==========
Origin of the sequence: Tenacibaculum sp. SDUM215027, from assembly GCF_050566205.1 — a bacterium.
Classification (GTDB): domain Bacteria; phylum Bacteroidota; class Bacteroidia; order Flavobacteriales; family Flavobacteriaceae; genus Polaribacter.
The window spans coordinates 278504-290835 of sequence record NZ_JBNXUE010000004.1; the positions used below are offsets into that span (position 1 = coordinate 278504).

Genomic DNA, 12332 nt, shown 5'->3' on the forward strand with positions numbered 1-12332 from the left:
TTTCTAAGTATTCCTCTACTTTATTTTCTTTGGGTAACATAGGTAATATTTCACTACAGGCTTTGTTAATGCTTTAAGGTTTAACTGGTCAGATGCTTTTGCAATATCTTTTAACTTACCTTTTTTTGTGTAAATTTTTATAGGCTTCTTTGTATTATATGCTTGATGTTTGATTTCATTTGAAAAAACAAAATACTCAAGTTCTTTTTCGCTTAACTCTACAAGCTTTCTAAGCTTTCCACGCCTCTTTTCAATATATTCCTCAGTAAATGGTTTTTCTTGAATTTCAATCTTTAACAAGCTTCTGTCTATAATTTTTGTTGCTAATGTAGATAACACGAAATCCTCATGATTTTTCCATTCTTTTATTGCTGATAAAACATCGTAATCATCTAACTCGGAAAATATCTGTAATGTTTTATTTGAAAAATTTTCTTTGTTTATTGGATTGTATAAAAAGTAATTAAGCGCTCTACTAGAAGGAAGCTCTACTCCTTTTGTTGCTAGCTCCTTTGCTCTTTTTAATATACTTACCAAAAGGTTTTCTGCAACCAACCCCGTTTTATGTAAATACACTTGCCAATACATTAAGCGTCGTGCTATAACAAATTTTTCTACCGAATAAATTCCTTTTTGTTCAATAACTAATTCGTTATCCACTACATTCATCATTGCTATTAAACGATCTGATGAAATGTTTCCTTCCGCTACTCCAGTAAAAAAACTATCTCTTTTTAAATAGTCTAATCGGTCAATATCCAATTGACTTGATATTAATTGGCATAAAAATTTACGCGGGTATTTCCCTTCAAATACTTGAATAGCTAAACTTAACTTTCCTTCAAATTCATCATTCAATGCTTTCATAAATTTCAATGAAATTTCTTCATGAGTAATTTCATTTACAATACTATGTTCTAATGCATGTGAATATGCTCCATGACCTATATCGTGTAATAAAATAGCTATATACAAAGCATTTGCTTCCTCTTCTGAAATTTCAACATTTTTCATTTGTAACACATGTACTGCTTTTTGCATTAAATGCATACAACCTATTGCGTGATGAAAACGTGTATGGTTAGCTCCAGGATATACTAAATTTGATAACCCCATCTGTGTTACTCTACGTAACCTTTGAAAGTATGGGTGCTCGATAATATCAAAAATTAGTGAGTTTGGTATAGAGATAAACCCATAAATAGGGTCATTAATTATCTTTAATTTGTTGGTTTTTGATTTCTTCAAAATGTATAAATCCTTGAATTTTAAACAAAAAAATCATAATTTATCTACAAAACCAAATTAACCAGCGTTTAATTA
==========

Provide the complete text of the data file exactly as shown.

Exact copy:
Origin of the sequence: Tenacibaculum sp. SDUM215027, from assembly GCF_050566205.1 — a bacterium.
Classification (GTDB): domain Bacteria; phylum Bacteroidota; class Bacteroidia; order Flavobacteriales; family Flavobacteriaceae; genus Polaribacter.
The window spans coordinates 278504-290835 of sequence record NZ_JBNXUE010000004.1; the positions used below are offsets into that span (position 1 = coordinate 278504).

Genomic DNA, 12332 nt, shown 5'->3' on the forward strand with positions numbered 1-12332 from the left:
TTTCTAAGTATTCCTCTACTTTATTTTCTTTGGGTAACATAGGTAATATTTCACTACAGGCTTTGTTAATGCTTTAAGGTTTAACTGGTCAGATGCTTTTGCAATATCTTTTAACTTACCTTTTTTTGTGTAAATTTTTATAGGCTTCTTTGTATTATATGCTTGATGTTTGATTTCATTTGAAAAAACAAAATACTCAAGTTCTTTTTCGCTTAACTCTACAAGCTTTCTAAGCTTTCCACGCCTCTTTTCAATATATTCCTCAGTAAATGGTTTTTCTTGAATTTCAATCTTTAACAAGCTTCTGTCTATAATTTTTGTTGCTAATGTAGATAACACGAAATCCTCATGATTTTTCCATTCTTTTATTGCTGATAAAACATCGTAATCATCTAACTCGGAAAATATCTGTAATGTTTTATTTGAAAAATTTTCTTTGTTTATTGGATTGTATAAAAAGTAATTAAGCGCTCTACTAGAAGGAAGCTCTACTCCTTTTGTTGCTAGCTCCTTTGCTCTTTTTAATATACTTACCAAAAGGTTTTCTGCAACCAACCCCGTTTTATGTAAATACACTTGCCAATACATTAAGCGTCGTGCTATAACAAATTTTTCTACCGAATAAATTCCTTTTTGTTCAATAACTAATTCGTTATCCACTACATTCATCATTGCTATTAAACGATCTGATGAAATGTTTCCTTCCGCTACTCCAGTAAAAAAACTATCTCTTTTTAAATAGTCTAATCGGTCAATATCCAATTGACTTGATATTAATTGGCATAAAAATTTACGCGGGTATTTCCCTTCAAATACTTGAATAGCTAAACTTAACTTTCCTTCAAATTCATCATTCAATGCTTTCATAAATTTCAATGAAATTTCTTCATGAGTAATTTCATTTACAATACTATGTTCTAATGCATGTGAATATGCTCCATGACCTATATCGTGTAATAAAATAGCTATATACAAAGCATTTGCTTCCTCTTCTGAAATTTCAACATTTTTCATTTGTAACACATGTACTGCTTTTTGCATTAAATGCATACAACCTATTGCGTGATGAAAACGTGTATGGTTAGCTCCAGGATATACTAAATTTGATAACCCCATCTGTGTTACTCTACGTAACCTTTGAAAGTATGGGTGCTCGATAATATCAAAAATTAGTGAGTTTGGTATAGAGATAAACCCATAAATAGGGTCATTAATTATCTTTAATTTGTTGGTTTTTGATTTCTTCAAAATGTATAAATCCTTGAATTTTAAACAAAAAAATCATAATTTATCTACAAAACCAAATTAACCAGCGTTTAATTA